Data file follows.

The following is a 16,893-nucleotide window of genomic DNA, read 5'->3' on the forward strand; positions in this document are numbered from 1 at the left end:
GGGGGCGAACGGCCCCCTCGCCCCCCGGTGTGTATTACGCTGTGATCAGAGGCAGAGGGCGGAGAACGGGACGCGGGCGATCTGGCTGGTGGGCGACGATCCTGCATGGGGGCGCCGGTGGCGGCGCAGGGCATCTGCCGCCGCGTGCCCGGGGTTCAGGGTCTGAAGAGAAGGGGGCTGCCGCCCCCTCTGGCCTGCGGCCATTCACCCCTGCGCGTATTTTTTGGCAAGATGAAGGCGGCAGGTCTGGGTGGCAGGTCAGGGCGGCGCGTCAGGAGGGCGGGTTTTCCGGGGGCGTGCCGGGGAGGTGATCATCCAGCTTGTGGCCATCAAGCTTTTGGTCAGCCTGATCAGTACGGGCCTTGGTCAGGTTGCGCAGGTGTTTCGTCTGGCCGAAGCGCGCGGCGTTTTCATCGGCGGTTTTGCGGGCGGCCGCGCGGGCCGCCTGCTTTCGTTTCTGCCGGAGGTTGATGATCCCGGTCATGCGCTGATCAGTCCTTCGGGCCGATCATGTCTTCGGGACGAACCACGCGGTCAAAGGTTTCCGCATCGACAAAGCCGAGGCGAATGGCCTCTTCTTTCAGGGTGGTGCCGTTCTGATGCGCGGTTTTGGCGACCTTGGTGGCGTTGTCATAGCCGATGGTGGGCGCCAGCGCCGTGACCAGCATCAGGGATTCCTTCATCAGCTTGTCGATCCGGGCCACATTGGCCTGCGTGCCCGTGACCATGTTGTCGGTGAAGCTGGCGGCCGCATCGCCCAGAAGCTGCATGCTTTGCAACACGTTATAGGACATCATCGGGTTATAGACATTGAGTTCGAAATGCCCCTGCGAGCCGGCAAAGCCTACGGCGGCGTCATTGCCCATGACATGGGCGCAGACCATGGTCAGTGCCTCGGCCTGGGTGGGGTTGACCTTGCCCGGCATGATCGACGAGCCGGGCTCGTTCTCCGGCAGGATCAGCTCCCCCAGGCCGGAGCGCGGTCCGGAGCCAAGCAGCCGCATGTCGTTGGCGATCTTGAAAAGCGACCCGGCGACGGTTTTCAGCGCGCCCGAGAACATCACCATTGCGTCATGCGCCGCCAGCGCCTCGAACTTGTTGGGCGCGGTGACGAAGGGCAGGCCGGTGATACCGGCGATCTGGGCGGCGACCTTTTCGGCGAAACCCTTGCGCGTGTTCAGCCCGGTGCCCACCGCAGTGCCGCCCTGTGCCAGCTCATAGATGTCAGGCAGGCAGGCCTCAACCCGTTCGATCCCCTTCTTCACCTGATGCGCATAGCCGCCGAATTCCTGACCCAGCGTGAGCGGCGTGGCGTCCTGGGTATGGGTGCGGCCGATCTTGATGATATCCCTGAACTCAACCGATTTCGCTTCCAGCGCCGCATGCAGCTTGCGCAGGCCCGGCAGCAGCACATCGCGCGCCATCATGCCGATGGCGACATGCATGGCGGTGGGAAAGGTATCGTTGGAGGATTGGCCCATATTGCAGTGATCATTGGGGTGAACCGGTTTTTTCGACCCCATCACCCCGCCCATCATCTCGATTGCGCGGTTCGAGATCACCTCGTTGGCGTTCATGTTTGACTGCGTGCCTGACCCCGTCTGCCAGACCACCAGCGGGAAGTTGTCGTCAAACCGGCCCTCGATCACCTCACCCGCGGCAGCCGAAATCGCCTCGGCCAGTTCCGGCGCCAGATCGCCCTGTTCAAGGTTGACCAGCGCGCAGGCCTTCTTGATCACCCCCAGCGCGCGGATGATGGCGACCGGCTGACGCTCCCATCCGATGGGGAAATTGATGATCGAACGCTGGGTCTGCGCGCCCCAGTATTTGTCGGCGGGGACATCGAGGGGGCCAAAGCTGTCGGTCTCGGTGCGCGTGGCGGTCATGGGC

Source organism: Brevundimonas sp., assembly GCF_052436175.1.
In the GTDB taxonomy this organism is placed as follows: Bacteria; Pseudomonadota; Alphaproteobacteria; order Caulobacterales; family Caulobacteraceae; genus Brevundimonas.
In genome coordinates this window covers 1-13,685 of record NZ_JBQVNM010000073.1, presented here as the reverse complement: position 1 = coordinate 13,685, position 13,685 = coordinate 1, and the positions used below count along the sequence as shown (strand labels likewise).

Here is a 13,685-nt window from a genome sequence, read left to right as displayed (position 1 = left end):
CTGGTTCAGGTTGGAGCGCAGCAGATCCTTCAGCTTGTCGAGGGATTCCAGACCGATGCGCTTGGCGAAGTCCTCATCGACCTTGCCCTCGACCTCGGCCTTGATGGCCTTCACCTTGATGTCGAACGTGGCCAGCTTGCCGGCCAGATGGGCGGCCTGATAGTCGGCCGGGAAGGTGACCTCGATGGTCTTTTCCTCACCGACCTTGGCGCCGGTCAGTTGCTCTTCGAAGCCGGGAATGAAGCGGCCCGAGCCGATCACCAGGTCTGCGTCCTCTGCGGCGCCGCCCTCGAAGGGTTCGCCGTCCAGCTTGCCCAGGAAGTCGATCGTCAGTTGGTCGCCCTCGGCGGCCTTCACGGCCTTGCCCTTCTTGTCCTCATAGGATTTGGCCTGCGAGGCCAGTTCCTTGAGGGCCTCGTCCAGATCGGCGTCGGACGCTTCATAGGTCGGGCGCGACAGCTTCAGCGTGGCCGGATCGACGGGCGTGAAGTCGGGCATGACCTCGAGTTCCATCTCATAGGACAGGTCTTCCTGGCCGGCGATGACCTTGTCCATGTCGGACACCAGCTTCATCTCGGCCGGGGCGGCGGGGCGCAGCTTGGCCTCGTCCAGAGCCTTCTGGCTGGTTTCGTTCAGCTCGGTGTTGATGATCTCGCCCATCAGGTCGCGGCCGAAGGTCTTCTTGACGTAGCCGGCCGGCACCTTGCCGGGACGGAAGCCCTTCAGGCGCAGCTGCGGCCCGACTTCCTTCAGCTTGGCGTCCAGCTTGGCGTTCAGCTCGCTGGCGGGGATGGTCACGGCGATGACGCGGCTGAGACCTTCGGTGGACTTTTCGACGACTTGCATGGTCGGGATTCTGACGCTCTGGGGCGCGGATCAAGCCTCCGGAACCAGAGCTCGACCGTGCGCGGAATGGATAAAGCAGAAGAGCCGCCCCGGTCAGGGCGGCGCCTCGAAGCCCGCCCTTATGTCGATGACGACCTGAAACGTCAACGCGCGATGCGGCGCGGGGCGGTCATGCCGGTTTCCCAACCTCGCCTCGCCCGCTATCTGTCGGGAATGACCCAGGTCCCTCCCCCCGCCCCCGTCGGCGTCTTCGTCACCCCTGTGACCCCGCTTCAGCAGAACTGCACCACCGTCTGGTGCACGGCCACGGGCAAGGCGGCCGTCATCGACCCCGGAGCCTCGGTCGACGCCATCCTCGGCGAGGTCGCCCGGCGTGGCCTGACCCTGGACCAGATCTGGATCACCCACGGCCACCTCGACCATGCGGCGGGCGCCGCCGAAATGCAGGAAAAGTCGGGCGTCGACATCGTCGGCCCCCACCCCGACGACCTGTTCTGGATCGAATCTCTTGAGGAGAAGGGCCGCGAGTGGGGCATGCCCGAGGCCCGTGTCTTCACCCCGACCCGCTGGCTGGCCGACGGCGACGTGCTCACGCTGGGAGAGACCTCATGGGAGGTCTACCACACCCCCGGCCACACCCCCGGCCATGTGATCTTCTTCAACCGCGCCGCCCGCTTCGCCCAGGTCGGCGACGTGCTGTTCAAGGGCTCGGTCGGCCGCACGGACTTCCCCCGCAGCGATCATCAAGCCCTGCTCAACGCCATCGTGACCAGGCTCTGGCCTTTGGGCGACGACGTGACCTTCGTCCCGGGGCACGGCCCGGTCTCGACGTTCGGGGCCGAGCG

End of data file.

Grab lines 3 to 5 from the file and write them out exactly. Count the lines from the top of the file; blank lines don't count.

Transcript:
Source organism: Brevundimonas sp., assembly GCF_052436175.1.
In the GTDB taxonomy this organism is placed as follows: Bacteria; Pseudomonadota; Alphaproteobacteria; order Caulobacterales; family Caulobacteraceae; genus Brevundimonas.
In genome coordinates this window covers 1-13,685 of record NZ_JBQVNM010000073.1, presented here as the reverse complement: position 1 = coordinate 13,685, position 13,685 = coordinate 1, and the positions used below count along the sequence as shown (strand labels likewise).